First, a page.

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Managing of electricity remains embarrassing for industrial growth

Managing of electricity remains embarrassing for industrial growth

Whole power sector should be realigned to improve consumer tariffs and quality of service

Karachiites must be allowed to use rooftop solar and wind installations

Renewable energy is the future of Pakistan and we need to do the best

Interview with M. Shariq Vohra – President, Karachi Chamber of Commerce & Industry


CEO Shazil Group of Companies

Representation in Public Sector Bodies/Government Corporations


  • Sectoral Advisory Committee, Environment Climate Change & Coastal Development Department, Government of Sindh.
  • Provincial Steering Committee, Services, General Administration & Coordination Department, Government of Sindh.
  • Karachi Metropolitan Corporation (KMC).
  • Sindh Solid Waste Management Board, Government of Sindh.
  • Industrial Liaison Committee, Industries & Commerce Department, Government of Sindh.
  • Coordination Committee, Labour & Human Resources Department, Government of Sindh.
  • National Centre for Dispute Resolution (NCDR).
  • NICVD National Institute of Cardiovascular Diseases.
  • Federal Tax Ombudsman Secretariat.
  • Special Economic Zone Authority (SEZA).
  • Steering Committee of Pakistan Regulatory Modernization Initiative (PRMI).

Member Board of Governors Universities/Educational Institutions:

  • Hamdard University
  • Iqra University
  • Ziauddin University
  • Greenwich University
  • Sir Syed University of Engineering & Technology
  • Institute of Business Administration (IBA)
  • Institute of Business Management (IoBM)
  • PAF Karachi Institute of Economics & Technology (PAF-KIET)
  • Indus University
  • ILMA University
  • Preston University
  • Newports Institute of Communications & Economics
  • DHA Suffa University
  • Commecs Educational Trust
  • National Vocational & Technical Education Commission
  • Khadim Ali Shah Bukhari (KASB) Institute of Information Technology
  • Pakistan Institute of Tourism and Hotel Management
  • Karachi Medical & Dental College
  • Sohail University

Social & Business Activities:

  • Convener – FPCCI Central Standing Committee on “Waste Management & Recycling”.
  • Senior Vice Chairman – Polymers Waste Importers & Recyclers.
  • EC Member – FPCCI.
  • Chairman Export Subcommittee, KCCI — 2008-09
  • Chairman – Community Education & Technology Centre (Free School at Gadap for the under privilege).
  • Member Executive Committee – Chiniot Sheikh Society.
  • Member Managing Committee – Karachi Club.
  • Member Executive Committee – Pakistan Billiards & Snooker Association .

PAGE: Could you tell us about the energy issues for the industry in Karachi?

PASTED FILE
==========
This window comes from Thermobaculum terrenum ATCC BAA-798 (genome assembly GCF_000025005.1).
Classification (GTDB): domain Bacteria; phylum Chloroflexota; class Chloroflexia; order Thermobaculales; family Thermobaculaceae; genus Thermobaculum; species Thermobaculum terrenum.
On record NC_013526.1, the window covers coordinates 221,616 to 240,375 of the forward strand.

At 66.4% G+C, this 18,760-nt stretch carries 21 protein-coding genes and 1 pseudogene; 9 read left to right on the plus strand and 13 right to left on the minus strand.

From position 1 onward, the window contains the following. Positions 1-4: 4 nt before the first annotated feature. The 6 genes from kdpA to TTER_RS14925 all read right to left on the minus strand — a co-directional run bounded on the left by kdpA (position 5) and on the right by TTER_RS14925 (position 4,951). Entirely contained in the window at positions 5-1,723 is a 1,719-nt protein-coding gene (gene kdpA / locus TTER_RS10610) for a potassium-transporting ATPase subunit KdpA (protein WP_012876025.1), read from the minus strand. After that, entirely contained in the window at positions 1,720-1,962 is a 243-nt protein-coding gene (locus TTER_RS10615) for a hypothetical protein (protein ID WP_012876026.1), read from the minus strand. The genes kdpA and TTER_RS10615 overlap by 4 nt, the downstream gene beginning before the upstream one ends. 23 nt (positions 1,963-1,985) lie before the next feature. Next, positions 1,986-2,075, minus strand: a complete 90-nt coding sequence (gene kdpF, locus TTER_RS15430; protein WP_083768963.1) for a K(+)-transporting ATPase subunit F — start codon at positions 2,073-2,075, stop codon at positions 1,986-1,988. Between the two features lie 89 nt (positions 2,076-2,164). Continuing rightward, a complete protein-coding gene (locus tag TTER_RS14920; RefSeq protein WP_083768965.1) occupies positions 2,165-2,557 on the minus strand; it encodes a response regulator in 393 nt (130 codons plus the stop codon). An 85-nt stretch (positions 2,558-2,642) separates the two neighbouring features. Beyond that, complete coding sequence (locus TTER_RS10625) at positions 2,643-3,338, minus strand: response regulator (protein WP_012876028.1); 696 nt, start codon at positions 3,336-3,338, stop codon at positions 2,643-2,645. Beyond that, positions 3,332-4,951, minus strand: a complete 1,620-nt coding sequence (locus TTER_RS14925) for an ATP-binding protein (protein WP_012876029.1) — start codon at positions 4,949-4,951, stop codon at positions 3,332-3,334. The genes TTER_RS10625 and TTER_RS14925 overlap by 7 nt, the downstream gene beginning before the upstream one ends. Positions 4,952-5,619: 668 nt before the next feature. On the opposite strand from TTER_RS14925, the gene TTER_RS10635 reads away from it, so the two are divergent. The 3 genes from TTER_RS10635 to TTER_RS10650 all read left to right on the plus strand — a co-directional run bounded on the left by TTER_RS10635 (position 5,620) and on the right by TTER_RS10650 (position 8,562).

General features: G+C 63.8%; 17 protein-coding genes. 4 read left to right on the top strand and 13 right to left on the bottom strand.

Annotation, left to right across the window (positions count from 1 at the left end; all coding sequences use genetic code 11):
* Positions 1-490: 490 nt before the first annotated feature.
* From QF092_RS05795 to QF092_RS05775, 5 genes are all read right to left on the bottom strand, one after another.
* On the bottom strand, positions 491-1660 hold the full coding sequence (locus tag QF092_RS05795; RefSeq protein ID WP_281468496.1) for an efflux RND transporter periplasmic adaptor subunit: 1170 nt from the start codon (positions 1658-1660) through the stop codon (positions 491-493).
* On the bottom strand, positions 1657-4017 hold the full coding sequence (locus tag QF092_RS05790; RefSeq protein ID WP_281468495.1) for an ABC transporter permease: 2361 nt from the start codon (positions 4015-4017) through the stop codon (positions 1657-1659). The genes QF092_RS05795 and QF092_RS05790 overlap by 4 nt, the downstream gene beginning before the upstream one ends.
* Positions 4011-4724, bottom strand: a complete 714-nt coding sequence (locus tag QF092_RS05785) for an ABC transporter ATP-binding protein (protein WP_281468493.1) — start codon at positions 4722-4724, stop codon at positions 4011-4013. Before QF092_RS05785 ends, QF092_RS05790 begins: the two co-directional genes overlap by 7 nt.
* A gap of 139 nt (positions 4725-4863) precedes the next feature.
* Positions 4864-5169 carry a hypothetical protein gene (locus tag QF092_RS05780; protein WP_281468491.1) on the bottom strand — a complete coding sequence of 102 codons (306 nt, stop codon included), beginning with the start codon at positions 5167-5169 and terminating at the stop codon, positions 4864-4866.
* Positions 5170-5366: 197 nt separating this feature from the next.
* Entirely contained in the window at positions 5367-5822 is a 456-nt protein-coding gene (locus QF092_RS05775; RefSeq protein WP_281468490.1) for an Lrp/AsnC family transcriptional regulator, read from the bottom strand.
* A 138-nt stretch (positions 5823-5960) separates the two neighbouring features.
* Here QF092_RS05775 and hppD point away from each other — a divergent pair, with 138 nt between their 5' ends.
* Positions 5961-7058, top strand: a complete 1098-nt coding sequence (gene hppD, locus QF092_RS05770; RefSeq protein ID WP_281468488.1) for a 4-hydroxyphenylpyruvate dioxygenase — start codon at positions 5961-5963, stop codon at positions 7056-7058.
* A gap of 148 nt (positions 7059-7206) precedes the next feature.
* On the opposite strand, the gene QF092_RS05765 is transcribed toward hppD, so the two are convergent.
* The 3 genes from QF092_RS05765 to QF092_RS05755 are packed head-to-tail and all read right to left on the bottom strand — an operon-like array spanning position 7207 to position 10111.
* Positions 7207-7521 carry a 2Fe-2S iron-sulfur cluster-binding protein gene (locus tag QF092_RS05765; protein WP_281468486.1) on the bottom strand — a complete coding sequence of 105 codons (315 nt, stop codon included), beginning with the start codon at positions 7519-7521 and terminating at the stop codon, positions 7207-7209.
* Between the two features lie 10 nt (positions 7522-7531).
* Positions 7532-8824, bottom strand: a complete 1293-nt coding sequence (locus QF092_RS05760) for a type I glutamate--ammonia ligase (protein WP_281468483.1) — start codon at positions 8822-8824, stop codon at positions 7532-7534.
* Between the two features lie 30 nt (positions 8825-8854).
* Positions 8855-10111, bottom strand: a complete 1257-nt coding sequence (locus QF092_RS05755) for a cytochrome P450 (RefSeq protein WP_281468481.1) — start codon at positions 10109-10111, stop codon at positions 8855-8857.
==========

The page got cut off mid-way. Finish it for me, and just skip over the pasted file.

Shariq Vohra: The most pressing issue hampering industrial growth is high cost of electricity accompanied by long hours of load shedding in the city. The issue is complex as industry has to operate without interruptions and frequent outages cause production losses. Even though power supply service to Karachi was privatized more than a decade ago to bring efficiency in the system and K-Electric did manage to reduce line losses and electricity thefts, but the industry could not enjoy its benefits in terms of cost due to unified pricing in the country. The unified electricity tariffs across Pakistan burdens the honest consumers with additional cost of line losses and electricity theft across the country, which discourages performance and efficiency. To add to woes, the industry became captive under the current electricity regime which granted exclusivity to a single company to undertake sale and distribution of electric power. Under the monopoly, the issues of over-billing, low service quality, frequent power outages due to faulty infrastructure have become common occurrences in Karachi. Hundreds of people die every year when rains hit the city and heat waves occur due to the unsafe and fragile transmission and distribution networks.

PAGE: How would you comment on the energy policy of Pakistan?

Shariq Vohra: I, being the President of KCCI, believe that the entire energy sector must be de-regulated. Currently, there are too many complexities in tariff determination, ineffective contract terms, missing legislations and weak authority of NEPRA that have made using energy a luxury. Ideally the more power a user consumes, the less price per unit he should pay, however it is the opposite in Pakistan as we charge a higher rate for increased consumption. A power utility is a strategic industry, which has profound economic as well as security implications and it should not be left to the vested interest of a monopoly, which only seeks to maximize profits rather than serve the economic interests of Pakistan. Therefore, multiple power companies should be allowed to operate in Karachi and electricity policy should be realigned to bring in healthy competition both in terms of competitive consumer tariffs and quality of service. The policy should favor having an efficient energy mix with maximum utilization of clean renewable energy sources at lowest possible cost and this benefit should be passed on the end consumers including industry.